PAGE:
Passenger aircraft are coming back into the market – in some regions – but capacity in Europe remains tight. For example, Lufthansa Cargo told customers this week it was unable to offer capacity guarantees on continental flights out of its hubs in Europe, owing to high volumes of cargo – a ban that will remain until 31 December. However, widebody passenger capacity between Asia and Europe rose 16% in weeks 44 and 45, according to Accenture Seabury data, released this morning. Freighter operators, meanwhile, withdrew capacity from Latin America, adding instead 5% between Europe and Asia. Asia-Pacific to the Middle East also saw a double-digit rise in passenger capacity, up 15%, and between Asia Pacific and North America, passenger capacity also rose, but at a more muted rate, up 6%, and up 8% on the reverse lane. The biggest loss of capacity was in Latin America, where passenger capacity to and from north America fell 21% and 22% respectively, while freighter traffic fell 7%. Some 12% of passenger capacity between Europe and Latin America was withdrawn, alongside a whopping 30% decrease in freighters. But on the reverse route, there was a 3% rise in freighter capacity. Chargeable weight from Latin America dropped some 20% in week 44, according to Clive Data Services, while load factors were 74% – but they fell to just 66% in week 46, suggesting fewer exports by air, and which could explain the withdrawal of capacity
FAA Clears Boeing 737 Max to Fly Again.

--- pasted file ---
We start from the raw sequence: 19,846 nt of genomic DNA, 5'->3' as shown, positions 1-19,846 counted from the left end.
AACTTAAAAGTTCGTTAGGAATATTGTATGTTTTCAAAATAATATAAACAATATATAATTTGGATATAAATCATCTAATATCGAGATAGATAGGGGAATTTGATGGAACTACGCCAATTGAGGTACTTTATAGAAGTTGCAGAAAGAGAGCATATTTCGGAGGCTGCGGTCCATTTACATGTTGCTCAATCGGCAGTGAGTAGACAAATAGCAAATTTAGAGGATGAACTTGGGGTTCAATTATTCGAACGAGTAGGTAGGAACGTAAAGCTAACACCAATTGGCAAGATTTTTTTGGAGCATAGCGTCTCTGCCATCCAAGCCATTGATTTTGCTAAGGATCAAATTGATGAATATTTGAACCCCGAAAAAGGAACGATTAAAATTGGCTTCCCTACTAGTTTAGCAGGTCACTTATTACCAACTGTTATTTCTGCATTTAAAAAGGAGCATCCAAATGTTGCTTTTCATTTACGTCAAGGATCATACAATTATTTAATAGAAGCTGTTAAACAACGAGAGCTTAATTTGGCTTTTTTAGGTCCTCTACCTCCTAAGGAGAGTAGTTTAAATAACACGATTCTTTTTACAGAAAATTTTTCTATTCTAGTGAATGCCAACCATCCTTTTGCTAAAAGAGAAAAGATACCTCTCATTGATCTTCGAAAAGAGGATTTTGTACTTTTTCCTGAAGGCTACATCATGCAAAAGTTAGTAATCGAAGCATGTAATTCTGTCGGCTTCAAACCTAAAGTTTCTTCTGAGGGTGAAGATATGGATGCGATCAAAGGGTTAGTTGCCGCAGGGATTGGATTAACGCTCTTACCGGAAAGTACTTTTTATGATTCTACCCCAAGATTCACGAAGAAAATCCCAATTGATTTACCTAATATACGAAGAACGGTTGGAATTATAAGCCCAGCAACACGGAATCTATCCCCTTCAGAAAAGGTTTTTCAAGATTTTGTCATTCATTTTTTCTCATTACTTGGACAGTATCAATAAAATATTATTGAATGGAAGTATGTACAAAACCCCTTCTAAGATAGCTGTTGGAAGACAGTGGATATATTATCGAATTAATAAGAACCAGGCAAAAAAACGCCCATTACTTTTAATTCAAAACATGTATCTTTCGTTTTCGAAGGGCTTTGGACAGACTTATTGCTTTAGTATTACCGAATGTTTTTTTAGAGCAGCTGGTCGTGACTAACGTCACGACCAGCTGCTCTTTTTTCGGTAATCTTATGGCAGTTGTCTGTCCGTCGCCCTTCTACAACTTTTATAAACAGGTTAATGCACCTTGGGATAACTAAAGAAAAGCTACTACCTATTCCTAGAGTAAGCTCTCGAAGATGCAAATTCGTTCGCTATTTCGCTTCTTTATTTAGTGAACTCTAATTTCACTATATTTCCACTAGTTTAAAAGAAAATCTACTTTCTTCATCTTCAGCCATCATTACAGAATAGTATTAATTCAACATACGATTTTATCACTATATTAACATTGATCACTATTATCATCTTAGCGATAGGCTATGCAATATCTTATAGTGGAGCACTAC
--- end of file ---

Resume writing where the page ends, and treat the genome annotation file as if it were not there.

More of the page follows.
After nearly two years and a pair of deadly crashes, the U.S. Federal Aviation Administration has cleared Boeing’s 737 Max for flight. The nation’s air safety agency announced the move early Nov. 18, saying it was done after a “comprehensive and methodical” 20-month review process. Regulators around the world grounded the Max in March 2019, after the crash of an Ethiopian Airlines jet. That happened less than five months after another Max flown by Indonesia’s Lion Air plunged into the Java Sea. A total of 346 passengers and crew members on both planes were killed. Federal Aviation Administration chief Stephen Dickson signed an order Nov. 18 rescinding the grounding. U.S. airlines will be able to fly the Max once Boeing updates critical software and computers on each plane and pilots receive training in flight simulators.
Port of Halifax Extending Low Terminal Dwell Trend.
The Port of Halifax has minimized rail imports dwell times at its two container terminals. Week 46 average dwell for import containers was 0.9 days for the week, well below the target KPI (90% loaded to rail within 72 hours).
An ‘uphill battle for shippers’ on the transpacific as carriers shy away from contracts.
As Asia-US demand continues to surge, BCOs are struggling to ship contracted cargo and are increasingly turning to NVOCCs to support their fractured supply chains. Anecdotal reports to The Loadstar suggest carriers are finding spurious reasons to refuse the release of equipment at depots in China, in addition to rolling contracted containers without notice. “It’s a no-brainer really,” one Shanghai-based forwarder told The Loadstar. “Carriers can get four times the price for a spot booking and, with a few exceptions, they are not worried about contracts anymore, as it will be a completely new ballgame next year.” Annual contracts on the transpacific are usually negotiated through February and March, and shipping consultant Drewry said it expected early deals for 2021 concluded in excess of 40% higher than this year, “having seen the rate quotations of carriers for early transpac bids”.